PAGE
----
|Plums in Chinese Cooking|
|The sweet-sour taste of plum sauce makes it both a popular table condiment and featured in many Chinese recipes|
Like many fruits, fresh plums tend to stay better uncooked. When plums are used in a Chinese dish, the recipe generally calls for Chinese preserved plums, smaller plums the size of a grape or apricot that are preserved in salt and water. (Along with the seeds, preserved plums seasoned with salt and sugar are also a popular treat at Asian candy stores). Just remember that, as with all plums, these need to be pitted.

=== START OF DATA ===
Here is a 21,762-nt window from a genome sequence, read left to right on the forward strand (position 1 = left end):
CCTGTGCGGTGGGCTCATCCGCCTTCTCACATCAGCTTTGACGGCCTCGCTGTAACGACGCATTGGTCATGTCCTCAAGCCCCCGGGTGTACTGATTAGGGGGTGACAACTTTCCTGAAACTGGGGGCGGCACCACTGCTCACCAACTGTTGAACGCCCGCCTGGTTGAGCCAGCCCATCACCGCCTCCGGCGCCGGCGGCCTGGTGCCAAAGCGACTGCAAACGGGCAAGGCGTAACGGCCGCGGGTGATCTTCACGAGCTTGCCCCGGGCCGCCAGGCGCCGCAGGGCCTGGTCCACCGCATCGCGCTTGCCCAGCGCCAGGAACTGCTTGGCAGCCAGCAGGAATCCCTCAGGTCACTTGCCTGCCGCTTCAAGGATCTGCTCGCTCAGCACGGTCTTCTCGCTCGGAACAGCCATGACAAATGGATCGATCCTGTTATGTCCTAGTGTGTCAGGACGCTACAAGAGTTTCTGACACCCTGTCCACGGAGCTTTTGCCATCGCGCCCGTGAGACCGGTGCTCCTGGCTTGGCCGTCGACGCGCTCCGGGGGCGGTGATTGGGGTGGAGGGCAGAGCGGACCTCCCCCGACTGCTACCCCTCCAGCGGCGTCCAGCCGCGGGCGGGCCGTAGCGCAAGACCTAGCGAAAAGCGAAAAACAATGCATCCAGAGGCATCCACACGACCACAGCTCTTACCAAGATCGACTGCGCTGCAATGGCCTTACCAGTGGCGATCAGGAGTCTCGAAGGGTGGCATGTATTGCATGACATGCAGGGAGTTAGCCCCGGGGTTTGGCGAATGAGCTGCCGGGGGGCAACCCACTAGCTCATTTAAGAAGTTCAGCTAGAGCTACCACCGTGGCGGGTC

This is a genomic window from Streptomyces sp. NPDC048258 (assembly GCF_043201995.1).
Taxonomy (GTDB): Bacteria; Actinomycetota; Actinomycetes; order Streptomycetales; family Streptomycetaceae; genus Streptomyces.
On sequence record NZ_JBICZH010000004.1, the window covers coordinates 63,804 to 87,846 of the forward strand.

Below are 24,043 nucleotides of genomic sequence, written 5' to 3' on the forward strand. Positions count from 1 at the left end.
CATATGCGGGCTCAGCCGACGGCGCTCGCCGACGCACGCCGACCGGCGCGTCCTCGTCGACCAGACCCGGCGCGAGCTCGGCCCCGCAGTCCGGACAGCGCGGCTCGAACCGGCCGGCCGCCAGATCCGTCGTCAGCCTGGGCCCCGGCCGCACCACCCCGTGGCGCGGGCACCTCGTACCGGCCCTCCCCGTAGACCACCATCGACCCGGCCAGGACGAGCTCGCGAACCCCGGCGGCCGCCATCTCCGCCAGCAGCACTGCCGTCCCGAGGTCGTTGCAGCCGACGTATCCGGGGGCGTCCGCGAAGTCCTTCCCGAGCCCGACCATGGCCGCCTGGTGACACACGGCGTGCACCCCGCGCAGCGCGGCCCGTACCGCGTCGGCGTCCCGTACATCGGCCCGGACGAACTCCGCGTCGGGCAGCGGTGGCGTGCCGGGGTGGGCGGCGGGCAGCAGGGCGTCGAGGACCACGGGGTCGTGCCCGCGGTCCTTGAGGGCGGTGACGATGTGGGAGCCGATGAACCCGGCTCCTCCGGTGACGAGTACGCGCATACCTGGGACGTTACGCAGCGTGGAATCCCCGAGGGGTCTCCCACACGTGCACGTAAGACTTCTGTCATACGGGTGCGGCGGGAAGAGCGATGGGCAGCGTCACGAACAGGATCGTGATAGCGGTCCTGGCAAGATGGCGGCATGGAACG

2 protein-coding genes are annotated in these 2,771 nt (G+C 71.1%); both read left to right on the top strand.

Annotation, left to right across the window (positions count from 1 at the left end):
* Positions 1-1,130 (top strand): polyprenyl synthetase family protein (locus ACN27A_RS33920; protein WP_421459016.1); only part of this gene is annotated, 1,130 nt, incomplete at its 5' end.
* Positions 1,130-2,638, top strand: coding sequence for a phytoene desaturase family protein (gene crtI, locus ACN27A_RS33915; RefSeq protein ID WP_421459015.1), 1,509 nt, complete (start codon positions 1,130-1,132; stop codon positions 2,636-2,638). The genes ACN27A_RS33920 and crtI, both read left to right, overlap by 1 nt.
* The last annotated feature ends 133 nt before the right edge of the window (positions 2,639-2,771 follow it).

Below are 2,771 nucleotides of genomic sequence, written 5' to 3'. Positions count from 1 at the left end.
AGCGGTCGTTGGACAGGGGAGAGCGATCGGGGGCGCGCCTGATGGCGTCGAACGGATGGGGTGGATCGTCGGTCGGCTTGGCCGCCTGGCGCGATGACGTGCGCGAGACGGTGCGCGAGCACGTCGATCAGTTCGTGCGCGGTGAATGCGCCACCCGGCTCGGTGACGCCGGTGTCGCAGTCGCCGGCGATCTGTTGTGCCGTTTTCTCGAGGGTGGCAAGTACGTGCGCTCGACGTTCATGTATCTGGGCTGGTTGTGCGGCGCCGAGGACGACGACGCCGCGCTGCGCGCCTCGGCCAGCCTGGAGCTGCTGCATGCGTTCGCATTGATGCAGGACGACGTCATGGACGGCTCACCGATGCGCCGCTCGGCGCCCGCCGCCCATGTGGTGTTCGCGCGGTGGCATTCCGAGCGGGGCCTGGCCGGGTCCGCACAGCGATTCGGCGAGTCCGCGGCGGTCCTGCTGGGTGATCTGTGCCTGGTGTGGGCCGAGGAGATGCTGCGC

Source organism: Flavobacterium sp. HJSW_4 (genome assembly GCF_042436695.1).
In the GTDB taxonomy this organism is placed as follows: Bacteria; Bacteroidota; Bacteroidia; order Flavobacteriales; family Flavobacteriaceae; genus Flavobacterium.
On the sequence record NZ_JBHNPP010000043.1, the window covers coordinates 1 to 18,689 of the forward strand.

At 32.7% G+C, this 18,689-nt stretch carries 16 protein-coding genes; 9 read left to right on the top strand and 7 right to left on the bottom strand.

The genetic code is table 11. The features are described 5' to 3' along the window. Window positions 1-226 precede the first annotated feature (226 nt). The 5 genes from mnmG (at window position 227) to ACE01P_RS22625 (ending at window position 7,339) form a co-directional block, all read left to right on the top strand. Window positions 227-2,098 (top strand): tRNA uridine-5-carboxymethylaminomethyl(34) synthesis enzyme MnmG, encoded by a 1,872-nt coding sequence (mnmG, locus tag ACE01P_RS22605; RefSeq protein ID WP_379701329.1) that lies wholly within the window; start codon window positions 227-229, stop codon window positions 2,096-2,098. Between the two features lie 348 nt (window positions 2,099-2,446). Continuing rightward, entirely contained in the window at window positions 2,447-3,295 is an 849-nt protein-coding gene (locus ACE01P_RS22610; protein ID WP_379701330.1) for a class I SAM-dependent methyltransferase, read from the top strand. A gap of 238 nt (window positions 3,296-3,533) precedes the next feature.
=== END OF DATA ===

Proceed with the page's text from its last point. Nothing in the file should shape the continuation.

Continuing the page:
And then of course, there is plum sauce, a staple dip at Chinese restaurants. Store-bought plum sauce is made with vinegar, sugar, and other seasonings. The result is a sweet, jam-like sauce with a tart flavor that goes very well with egg rolls, spareribs, and roast pork. It is also featured in recipes (see the linkbox to the right).
Chinese Plum Sauce Recipe
*The author recommends using the plum sauce within a few days, as it doesn't keep as well as the store-bought brands.
(This recipe reprinted courtesy of GourMAsia)